The Weekly Dose: The (new) Hot Five

By Kirk Pedersen

Welcome to the Weekly Dose’s second re-ranking of Canuck prospects for 2002-03. In this update, readers may notice some big changes in the rankings, but the amount of room at the top has shrunk.

Claiming the top spot yet again is defenseman Kirill Koltsov. This is really a no-brainer. So far this season, the young Russian has made a lasting impression.

Once he reaches the NHL, Koltsov will no-doubt be an effective offensive defenseman, but what about his defensive play? Hopefully, by the time he hits the shores of Vancouver, his two-way play will have improved as his defensive prowess is not yet NHL-level. His skating is very strong, and will definitely help him secure an NHL job, Vancouver or another city.

In five years or so he can be a fourth defenseman for the Canucks. The Avangard defender’s offensive skill is excellent, and his ability to join the rush will only help things, but we shall see if his defensive play improves enough between now and October for him to warrant a spot with the Canucks for 2003-04.

Holding steady at number two is R.J. Umberger. The Ohio State Buckeye is absolutely busting at the seams to get out of college and try the ranks of professional hockey. The big Pennsylvania native has been on quite the streak over the past two months, and could be pushing for the top spot on this list at the next update.

For his size, Umberger is great on his feet. He has a powerful, quick stride, and covers a lot of ground in a minimal amount of time. Offensively, he’s a creative centreman who is more of a goalscorer than a set-up man. His defensive play, as well as his physical involvement in the game could both stand to improve, and with enough seasoning, it shouldn’t be a problem.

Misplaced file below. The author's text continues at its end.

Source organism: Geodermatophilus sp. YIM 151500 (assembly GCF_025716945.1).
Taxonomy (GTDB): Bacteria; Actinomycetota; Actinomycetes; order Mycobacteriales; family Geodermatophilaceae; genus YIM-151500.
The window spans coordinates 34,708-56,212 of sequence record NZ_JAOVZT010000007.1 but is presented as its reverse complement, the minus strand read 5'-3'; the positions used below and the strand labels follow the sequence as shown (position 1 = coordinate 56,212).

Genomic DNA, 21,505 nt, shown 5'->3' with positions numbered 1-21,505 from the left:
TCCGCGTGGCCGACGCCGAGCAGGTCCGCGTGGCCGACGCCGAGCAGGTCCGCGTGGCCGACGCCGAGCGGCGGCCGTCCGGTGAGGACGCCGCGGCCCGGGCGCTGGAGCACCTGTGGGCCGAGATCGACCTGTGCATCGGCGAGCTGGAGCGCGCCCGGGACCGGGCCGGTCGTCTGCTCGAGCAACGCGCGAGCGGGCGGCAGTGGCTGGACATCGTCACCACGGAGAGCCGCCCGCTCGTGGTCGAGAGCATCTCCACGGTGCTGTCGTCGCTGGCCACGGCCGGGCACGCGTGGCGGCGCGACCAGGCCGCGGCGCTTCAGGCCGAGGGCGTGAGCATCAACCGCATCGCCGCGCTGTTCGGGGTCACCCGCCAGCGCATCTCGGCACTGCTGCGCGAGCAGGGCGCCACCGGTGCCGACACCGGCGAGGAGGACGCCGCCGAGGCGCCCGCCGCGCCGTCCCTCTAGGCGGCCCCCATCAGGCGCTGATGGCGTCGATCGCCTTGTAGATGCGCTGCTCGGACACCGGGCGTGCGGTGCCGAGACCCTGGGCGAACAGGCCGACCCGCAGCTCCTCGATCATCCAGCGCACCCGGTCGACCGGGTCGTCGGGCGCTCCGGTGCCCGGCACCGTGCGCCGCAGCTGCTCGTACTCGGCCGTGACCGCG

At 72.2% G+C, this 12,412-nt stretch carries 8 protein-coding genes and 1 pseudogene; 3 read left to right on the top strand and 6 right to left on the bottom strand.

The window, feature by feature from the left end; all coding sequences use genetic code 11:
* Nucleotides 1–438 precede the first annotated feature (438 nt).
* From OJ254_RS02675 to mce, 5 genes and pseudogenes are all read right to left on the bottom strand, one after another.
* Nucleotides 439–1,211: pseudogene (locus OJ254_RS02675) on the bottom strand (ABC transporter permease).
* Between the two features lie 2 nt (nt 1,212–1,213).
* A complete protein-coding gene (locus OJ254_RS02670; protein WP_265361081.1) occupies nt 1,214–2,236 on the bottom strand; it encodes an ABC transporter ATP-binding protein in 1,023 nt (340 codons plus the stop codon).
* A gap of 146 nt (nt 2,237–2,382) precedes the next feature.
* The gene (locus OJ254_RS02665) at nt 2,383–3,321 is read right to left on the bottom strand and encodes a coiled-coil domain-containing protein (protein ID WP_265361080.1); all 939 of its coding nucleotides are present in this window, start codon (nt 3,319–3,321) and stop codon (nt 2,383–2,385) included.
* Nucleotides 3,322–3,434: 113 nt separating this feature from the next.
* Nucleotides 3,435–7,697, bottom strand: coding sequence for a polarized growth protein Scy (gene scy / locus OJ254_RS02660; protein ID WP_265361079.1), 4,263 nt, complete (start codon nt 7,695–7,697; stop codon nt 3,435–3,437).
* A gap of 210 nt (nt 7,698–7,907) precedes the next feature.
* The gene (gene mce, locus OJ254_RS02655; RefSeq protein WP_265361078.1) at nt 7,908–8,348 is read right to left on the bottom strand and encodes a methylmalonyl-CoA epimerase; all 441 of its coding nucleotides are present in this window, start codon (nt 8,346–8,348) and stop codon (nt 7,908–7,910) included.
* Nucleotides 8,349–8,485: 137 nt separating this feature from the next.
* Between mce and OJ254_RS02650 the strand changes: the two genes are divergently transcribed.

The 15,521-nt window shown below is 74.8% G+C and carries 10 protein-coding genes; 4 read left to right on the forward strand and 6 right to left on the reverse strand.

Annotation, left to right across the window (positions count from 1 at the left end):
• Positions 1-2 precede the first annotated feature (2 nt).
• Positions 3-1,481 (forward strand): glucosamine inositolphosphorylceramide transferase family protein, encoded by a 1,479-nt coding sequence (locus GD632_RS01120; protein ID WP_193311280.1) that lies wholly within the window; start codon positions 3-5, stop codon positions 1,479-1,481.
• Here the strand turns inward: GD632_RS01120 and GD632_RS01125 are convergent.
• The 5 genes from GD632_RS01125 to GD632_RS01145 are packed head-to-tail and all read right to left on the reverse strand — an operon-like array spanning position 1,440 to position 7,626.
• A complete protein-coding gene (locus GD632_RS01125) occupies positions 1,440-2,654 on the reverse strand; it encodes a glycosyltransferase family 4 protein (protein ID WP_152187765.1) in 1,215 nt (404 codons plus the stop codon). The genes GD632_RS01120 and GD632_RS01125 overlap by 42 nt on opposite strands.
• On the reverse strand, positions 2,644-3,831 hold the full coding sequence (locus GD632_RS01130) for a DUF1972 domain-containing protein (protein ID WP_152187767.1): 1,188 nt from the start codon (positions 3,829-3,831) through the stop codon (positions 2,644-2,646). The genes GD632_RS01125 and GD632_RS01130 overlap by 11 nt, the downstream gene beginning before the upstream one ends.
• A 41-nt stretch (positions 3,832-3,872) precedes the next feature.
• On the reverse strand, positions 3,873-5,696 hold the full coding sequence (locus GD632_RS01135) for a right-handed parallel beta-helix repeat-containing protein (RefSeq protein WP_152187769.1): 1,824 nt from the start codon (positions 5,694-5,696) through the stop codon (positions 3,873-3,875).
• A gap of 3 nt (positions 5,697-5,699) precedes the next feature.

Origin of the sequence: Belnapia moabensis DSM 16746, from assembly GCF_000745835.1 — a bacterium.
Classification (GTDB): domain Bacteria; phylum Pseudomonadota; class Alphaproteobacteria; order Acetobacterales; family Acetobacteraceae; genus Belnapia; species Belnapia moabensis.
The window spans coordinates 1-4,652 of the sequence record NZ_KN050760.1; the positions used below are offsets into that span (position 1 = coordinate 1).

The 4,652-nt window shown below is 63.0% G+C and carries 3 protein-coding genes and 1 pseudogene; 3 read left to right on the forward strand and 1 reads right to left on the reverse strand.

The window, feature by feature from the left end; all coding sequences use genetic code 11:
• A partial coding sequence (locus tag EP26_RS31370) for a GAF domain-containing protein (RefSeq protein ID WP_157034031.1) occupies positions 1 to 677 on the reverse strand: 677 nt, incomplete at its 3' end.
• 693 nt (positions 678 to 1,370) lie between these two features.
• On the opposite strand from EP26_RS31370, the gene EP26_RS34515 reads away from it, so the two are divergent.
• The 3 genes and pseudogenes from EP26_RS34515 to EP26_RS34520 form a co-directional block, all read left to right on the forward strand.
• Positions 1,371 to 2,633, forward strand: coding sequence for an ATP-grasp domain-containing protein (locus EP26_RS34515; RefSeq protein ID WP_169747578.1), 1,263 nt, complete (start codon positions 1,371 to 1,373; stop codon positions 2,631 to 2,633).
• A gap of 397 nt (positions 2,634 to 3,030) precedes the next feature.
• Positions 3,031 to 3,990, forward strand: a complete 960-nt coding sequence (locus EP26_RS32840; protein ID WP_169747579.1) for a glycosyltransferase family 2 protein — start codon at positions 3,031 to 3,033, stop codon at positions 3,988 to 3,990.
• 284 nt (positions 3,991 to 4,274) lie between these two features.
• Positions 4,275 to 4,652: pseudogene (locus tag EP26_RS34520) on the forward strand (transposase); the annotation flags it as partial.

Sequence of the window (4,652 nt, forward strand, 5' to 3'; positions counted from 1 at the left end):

Down the road, he will be a second-liner; although a shift to the wing could be beneficial for his development as a player, and would give him a leg-up on many other Canuck prospects. His ceiling could be 45-60 points.

Checking in at number three is, once again, Brandon Reid. The pint-sized centreman is leading the Manitoba Moose in scoring, and improving his overall game while doing so. The soon-to-be 22-year-old forward is being used in many different situations, and so far, there hasn’t been a negative blip on the radar.

Skill-wise, Reid is a shifty little waterbug who has great moves and a bevy of offensive skills. For such a small player, he gets involved in all aspects of the game; even throwing his (slender) weight around when needed. Defensively, Reid is not perfect, but he’s a solid two-way guy.

With his hard-working, go-get-’em style, Brandon Reid is a shoe-in for the NHL someday. His role will likely be on the third or fourth line on a club, providing a spark and great speed off the bench. Twenty goals and 40 points while adding intangibles seems like a reasonable forecast.

Up a spot to number four is goaltender Alex Auld, who is enjoying his second professional season. So far this year, the former North Bay Centennial has snatched the starting job away from minor league vet Tyler Moss, and as a result, his overall game has improved.

Auld is a very tall man, and as such, uses it well to his advantage, taking up much of the net at 6’4. As a result, he can go down a lot more often than a smaller goaltender. Auld is an aggressive goalie who likes to come out and challenge the shooters as they creep in. However, he adjusts his play to suit the situation very well. If a shooter is closer to the net, he’ll back in.

Auld can be a starter in the NHL. Although, he will be the type of starter who will need a good back-up who can play thirty games per season.

Finishing off this week’s new Hot Five is another goaltender, Lukas Mensator. The diminutive Czech goaltender is in the midst of a solid first season in North America, with the OHL’s Ottawa ’67’s. Despite the notable handicap of not being able to speak english and having a teammate (Karol Sloboda) work as a translator. His play has spoken for itself, so far.

Mensator is an athletic goalie who plays a rather acrobatic and unusual style; but as long as it keeps pucks out, I doubt the ’67s are worried. He’s a quick little guy with great reflexes and a fast glovehand. A competitor, he has great drive and works very hard to improve his game. He’s still a bit inconsistent, which can be fixed. He could be another Arturs Irbe if he can stand up to the rigors of an 82 game schedule.